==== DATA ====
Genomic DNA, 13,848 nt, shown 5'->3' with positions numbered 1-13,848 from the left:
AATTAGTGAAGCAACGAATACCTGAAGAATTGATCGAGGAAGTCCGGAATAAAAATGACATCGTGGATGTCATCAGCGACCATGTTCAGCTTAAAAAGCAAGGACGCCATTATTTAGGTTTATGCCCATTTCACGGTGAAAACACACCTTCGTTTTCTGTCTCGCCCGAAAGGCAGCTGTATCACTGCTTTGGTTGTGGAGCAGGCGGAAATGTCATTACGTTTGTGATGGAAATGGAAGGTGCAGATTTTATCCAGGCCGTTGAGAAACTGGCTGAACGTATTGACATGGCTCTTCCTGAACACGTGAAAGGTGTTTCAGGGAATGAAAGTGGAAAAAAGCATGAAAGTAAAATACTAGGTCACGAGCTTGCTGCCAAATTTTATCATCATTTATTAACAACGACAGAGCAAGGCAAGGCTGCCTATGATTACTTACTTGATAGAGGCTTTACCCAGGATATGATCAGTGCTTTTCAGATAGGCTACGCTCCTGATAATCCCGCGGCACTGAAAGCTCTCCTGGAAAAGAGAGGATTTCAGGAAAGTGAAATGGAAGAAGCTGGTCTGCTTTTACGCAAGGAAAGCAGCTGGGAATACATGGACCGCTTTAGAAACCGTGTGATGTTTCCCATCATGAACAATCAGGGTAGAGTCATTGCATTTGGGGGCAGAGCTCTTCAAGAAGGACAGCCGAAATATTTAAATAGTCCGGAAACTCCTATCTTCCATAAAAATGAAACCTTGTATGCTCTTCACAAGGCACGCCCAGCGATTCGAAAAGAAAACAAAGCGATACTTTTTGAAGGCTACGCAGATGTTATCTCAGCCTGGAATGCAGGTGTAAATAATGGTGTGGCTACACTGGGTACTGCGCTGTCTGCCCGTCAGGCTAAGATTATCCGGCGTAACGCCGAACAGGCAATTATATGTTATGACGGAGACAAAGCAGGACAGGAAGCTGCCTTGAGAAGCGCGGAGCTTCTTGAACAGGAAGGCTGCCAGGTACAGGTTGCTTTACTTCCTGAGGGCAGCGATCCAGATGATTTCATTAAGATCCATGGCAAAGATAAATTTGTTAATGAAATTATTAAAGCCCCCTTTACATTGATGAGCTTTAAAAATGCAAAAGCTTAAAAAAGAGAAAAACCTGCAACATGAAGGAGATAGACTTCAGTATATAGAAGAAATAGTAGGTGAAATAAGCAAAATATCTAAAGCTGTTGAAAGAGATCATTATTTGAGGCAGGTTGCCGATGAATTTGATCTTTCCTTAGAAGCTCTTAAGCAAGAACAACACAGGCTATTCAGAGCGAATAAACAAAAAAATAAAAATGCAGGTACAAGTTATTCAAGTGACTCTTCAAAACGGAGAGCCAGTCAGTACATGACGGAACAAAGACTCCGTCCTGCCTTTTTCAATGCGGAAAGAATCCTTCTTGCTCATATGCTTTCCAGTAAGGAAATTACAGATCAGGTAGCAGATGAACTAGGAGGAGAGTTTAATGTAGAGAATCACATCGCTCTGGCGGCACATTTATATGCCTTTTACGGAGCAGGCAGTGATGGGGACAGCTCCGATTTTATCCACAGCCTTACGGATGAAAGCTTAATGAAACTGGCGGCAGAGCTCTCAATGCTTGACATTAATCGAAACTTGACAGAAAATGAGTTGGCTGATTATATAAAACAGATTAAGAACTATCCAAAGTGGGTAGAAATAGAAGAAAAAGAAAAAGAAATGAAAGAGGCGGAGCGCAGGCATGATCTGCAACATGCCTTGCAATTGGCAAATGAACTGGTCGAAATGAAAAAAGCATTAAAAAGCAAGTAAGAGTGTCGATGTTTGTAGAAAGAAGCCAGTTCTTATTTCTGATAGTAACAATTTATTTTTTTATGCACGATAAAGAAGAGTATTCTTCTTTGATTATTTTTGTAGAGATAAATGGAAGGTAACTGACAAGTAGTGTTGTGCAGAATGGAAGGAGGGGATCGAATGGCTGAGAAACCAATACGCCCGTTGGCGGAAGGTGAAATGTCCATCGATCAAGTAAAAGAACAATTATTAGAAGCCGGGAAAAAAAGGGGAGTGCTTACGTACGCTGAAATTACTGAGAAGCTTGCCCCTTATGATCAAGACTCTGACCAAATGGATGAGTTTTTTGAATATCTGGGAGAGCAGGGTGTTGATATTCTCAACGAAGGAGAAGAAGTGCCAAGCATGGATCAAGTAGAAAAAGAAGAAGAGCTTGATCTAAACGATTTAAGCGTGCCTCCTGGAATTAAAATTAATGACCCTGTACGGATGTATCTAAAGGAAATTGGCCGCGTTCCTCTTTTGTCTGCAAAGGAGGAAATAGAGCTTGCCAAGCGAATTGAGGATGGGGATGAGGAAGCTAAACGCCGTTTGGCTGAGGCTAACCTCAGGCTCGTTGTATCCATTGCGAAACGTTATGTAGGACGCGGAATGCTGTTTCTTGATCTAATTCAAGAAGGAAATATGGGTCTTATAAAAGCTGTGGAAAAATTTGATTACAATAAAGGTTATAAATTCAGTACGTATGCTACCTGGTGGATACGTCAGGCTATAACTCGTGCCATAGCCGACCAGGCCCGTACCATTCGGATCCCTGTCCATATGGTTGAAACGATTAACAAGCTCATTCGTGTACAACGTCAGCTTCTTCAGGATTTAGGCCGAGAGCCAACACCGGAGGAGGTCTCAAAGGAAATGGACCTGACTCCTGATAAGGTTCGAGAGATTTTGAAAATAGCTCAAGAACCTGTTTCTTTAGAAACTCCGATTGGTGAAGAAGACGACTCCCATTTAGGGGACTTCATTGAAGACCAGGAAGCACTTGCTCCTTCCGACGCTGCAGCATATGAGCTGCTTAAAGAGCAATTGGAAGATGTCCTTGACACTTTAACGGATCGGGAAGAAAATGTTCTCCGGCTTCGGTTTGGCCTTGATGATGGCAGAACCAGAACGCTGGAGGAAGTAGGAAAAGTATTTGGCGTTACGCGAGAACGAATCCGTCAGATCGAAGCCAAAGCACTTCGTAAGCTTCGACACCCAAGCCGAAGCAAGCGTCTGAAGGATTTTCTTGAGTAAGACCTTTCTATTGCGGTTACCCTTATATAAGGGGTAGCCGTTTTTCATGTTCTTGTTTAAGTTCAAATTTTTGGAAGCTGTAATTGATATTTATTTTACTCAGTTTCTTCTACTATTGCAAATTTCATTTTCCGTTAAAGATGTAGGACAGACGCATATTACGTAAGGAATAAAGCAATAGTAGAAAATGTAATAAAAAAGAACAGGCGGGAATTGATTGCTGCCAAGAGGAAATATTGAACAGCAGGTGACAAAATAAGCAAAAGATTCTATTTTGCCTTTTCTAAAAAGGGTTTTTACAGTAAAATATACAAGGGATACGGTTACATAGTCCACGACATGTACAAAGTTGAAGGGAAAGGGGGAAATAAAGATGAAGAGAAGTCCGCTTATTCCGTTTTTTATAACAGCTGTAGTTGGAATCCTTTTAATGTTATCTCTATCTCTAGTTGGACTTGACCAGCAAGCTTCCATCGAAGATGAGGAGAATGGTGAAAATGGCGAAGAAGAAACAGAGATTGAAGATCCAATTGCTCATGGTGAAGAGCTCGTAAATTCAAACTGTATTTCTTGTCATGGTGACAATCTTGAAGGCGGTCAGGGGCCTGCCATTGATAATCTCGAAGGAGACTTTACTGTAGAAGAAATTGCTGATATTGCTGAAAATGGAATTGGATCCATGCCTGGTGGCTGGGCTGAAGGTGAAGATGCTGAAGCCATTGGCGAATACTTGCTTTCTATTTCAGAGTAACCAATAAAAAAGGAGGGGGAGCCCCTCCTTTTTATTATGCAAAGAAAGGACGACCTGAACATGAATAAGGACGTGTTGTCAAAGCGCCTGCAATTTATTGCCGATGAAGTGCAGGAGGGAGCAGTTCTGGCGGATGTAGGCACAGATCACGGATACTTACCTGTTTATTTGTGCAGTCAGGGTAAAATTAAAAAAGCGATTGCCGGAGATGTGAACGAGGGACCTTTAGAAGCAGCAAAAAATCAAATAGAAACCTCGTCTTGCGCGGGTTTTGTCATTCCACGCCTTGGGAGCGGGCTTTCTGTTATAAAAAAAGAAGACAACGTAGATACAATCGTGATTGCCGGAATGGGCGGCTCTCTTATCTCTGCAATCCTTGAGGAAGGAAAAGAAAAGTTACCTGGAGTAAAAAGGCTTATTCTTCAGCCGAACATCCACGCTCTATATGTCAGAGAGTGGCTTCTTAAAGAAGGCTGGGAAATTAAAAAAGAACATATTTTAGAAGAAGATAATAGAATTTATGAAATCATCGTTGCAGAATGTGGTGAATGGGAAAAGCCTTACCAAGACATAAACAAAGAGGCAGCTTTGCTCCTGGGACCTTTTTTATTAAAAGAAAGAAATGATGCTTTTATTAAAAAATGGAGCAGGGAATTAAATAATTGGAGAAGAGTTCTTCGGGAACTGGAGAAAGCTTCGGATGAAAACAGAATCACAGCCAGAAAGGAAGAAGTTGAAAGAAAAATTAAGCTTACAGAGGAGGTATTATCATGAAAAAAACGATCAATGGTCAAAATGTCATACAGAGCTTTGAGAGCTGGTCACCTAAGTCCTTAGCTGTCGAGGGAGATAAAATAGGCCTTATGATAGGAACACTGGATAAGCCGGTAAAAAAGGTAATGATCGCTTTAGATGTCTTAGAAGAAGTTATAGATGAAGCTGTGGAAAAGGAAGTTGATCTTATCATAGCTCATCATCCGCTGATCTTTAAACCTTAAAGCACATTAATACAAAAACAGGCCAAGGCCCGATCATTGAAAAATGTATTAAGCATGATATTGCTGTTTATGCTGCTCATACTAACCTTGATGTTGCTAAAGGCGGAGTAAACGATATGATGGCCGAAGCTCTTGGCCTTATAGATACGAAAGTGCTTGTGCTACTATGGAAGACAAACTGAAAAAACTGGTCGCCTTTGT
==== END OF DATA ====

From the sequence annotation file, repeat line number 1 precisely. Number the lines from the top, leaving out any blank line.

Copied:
Genomic DNA, 13,848 nt, shown 5'->3' with positions numbered 1-13,848 from the left: